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- Robinson Road
- Nassau / Paradise Island, Bahamas
Nassau, Bahamas - SageEden Media Group recently presented computer equipment to the AIDS Foundation which included two desks, two chairs and an all-in-one printer, scanner and copier.
The equipment will be used by students at the foundation, and was purchased using money raised by a silent auction at "Constellations", a SageEden networking and re-branding event.
NASSAU, Bahamas -- On Monday, August 27, U.S. Embassy officials made a special visit to Her Majesty's Prisons (HMP) to present prison officials with state-of-the-art corrections technology to assist with the prevention of contraband items from entering the prison population and provide improved safety and security measures for prisoners and corrections officers.
On hand for the official handover ceremony, which included a brief meeting and tour were U.S. Chargé d'Affaires, John Dinkelman, the Embassy's Narcotics Affairs Officer David Jea, Minister of National Security, The Hon. Dr. Bernard J. Nottage and Prison Superintendent Dr. Elliston Rahming.
The donation, valued at $50,000, includes a B.O.S.S. III Chair, a three zoned body scanner used to detect weapons concealed by inmates; a Dip Device Drug Screening Kit, used for the disposable onsite drug screening of inmates to detect cocaine and marijuana abuse; two specialized signal detectors that will be used to guard against illicit listening devices, detect unauthorized RF signals such as cell phones, and uncover potentially dangerous, illicit electronic devices.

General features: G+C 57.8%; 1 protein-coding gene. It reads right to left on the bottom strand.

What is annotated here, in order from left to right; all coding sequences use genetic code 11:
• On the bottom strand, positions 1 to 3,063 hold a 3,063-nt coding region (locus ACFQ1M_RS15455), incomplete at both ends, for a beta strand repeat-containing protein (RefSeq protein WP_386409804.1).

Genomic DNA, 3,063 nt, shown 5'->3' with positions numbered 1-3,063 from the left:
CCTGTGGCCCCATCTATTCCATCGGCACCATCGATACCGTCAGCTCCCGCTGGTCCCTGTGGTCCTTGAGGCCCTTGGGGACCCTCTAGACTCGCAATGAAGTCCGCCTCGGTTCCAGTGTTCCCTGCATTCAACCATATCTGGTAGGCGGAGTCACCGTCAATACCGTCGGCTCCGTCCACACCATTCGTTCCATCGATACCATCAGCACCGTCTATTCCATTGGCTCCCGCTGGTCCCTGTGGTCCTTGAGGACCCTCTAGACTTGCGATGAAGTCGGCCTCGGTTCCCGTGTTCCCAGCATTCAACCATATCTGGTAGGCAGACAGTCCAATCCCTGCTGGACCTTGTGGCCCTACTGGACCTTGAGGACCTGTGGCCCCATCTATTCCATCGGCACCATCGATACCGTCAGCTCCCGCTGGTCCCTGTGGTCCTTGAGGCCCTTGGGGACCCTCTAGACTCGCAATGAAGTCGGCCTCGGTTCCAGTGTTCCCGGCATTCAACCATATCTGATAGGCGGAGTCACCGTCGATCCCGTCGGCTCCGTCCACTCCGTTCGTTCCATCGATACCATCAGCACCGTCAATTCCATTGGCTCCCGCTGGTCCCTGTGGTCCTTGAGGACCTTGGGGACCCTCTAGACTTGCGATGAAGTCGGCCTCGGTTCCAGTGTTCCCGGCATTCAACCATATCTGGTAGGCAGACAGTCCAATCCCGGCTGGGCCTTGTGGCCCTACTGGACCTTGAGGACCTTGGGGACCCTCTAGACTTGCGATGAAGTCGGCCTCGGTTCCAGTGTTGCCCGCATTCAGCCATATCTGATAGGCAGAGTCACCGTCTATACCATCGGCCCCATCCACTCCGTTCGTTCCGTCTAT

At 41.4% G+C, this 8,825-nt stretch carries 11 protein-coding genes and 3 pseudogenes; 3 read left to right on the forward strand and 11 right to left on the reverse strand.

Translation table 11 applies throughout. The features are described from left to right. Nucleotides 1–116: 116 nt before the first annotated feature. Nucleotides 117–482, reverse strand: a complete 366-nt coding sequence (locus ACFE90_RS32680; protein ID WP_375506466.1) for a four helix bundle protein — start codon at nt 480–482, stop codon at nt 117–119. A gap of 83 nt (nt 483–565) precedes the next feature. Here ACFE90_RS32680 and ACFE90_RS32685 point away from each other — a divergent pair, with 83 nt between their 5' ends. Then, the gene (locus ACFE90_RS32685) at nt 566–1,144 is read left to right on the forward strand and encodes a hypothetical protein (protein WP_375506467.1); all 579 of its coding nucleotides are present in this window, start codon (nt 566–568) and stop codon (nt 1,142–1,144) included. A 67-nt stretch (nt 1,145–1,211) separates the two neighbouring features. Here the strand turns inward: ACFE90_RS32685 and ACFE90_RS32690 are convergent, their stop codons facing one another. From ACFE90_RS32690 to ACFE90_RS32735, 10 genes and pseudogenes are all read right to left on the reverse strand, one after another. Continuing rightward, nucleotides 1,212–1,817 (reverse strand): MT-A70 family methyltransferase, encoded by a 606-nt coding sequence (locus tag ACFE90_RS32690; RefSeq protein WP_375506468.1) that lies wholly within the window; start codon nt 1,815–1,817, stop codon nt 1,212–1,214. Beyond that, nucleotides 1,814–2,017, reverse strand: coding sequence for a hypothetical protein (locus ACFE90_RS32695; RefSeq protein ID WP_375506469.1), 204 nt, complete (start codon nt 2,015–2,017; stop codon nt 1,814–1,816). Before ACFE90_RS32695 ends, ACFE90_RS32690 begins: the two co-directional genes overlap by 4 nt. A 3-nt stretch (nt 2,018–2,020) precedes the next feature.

As part of the donation, twelve prison officers will receive extensive training on the proper use of the detection.
In total, the U.S. Embassy's prison support program is valued at over $100,000. The donation will complement a more in-depth training with HMP in partnership with the Rhode Island Corrections Department scheduled for this fall.
CAT ISLAND, Bahamas -- A group of less fortunate children in Cat Island now have access to the latest in high-speed internet technology thanks to the generosity of BTC and the company's employee volunteer program called ivolunteer. Just recently a team of BTC executives and employees visited the home in Old Bight to witness the company's charitable initiative at work.
The Cat Island visit is the first in a series of volunteer programs by BTC employees. The ivolunteer initiative seeks to establish and develop a sense of pride in the community while engendering teamwork among colleagues. This initial donation amounted to more than $15,000 with a total ongoing pledge of $100,000 from the company.
"The Cat Island Children's Home was the perfect place to begin this initiative," said BTC's CEO Geoff Houston. "Our goal is to reach those remote communities in the Family Islands. We also recognized that this home is operating virtually unknown to many Bahamians."
With the flip of a switch BTC brought the facility racing into the 21st century with a donation of four computers, an all-in-one printer/scanner/fax, a Vibe phone and 8mb hi-speed internet service for the 15 children who call this property home.
I write in response to Mr. Philip Galanis, who wrote on consumer protection in his column Consider This, appearing in the Monday, April 15th edition of The Nassau Guardian.
Dear Mr. Galanis, I have just completed reading your article in and felt obligated to respond. It would appear we have a shared interest, namely, greater protection for the Bahamian consumer.
As you may be aware, I have been involved in the field of consumer protection for many years, having published Consumerism Today magazine for ten of those years. The motto of the magazine incidentally, was "developing a more educated, better-informed consumer."